“However, were a resolution to be reached in relation to the reinstatement of the SAA, Savannah would have the right to acquire the SAA. It should be noted that Savannah will not be acquiring Seven Exploration & Production Limited as part of the agreed transaction.”

Seven Energy said Savannah had agreed to provide it with a “super senior” interim revolving credit facility of up to $20m in order for it to continue to operate its business until the successful completion of the transaction.

It said, “The provision of such funding, which is available to be utilised in three tranches, is subject to certain conditions, including consent of the Accugas lenders to the granting by certain group companies of security interests in connection with the facility.

“If the agreed transaction is not implemented, and in the absence of continued forbearance and liquidity support from the group’s financial creditors, certain key group companies are likely to have to enter into insolvency processes.”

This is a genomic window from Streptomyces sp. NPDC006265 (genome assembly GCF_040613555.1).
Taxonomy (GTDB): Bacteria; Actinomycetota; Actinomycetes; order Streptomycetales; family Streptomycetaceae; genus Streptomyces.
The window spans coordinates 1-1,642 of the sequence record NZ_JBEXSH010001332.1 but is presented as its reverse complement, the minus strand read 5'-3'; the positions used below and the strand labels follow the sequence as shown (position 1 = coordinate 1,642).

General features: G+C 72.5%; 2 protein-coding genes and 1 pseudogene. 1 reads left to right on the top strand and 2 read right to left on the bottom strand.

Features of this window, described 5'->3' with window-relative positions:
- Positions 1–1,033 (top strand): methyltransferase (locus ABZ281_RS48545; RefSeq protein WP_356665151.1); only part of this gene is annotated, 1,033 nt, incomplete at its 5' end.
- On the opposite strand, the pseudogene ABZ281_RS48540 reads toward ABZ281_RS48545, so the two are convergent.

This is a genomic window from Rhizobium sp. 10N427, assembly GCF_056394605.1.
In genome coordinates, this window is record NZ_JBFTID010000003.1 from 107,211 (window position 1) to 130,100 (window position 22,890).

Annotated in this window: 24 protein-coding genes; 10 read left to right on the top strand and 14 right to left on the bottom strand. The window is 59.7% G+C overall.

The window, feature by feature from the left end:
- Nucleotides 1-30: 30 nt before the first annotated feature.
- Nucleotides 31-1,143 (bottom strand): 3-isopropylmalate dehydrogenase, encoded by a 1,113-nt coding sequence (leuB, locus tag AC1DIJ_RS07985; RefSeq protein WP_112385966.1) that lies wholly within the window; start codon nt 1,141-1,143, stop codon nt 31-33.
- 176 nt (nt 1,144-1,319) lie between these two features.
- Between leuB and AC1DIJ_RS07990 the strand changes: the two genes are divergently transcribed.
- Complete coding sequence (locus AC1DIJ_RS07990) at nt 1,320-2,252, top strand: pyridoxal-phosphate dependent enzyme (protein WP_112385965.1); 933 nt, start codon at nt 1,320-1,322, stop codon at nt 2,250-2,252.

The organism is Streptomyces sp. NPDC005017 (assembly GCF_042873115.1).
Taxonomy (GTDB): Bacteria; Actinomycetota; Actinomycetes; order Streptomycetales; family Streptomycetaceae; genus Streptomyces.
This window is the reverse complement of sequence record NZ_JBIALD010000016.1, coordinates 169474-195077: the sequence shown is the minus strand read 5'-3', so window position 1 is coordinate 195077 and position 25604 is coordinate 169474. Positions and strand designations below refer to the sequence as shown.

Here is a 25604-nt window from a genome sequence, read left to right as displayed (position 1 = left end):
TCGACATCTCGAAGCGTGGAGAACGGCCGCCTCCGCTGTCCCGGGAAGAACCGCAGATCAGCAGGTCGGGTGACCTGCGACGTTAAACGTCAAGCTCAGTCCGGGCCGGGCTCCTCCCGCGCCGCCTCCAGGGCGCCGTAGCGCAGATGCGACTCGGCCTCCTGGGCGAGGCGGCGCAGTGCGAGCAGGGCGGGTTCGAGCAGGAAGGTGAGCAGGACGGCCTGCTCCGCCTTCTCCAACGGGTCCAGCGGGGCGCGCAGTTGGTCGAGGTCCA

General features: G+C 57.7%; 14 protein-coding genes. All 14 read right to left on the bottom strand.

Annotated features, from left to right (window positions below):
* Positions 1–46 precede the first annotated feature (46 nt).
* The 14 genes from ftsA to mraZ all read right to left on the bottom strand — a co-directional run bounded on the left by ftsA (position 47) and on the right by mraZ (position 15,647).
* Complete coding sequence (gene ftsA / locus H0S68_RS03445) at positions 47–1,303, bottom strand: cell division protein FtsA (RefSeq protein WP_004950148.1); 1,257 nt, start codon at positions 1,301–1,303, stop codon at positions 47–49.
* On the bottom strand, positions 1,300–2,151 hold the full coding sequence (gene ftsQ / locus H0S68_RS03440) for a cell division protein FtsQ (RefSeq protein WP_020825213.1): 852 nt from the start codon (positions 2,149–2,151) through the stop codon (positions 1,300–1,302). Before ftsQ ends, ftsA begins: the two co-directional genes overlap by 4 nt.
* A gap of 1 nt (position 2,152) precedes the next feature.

Seven Energy, which has been grappling with severe liquidity challenge, has announced its inability to make the interest payment due October 11, 2017 on two notes issued by Seven Energy Finance Limited.

In April, it announced that it had requested a standstill from its lenders under the $385m Accugas term facility dated June 23, 2015, and had not made payments of interest and principal due on March 31, 2017.

On April 11, the group failed to pay the interest due on the $300m, 10 ¼ per cent SSN due 2021 and the $100m, 10 ½ per cent notes due 2021, and did not satisfy the conditions for the payment-in-kind interest.

“The 30-day grace period for payment of interest under the SSNs and the 10½ per cent notes expired on May 11, 2017, which represents an event of default under the terms of the SSNs and the 10½ per cent notes,” the group said.

It said its liquidity was severely affected by a range of external factors, including loss of material cash flow from its Strategic Alliance Agreement since February 2016 because of recurrent militant activity that resulted in the closure of Forcados export terminal, and a significant backlog of unpaid invoices relating to the supply of gas to federal and state-owned power stations.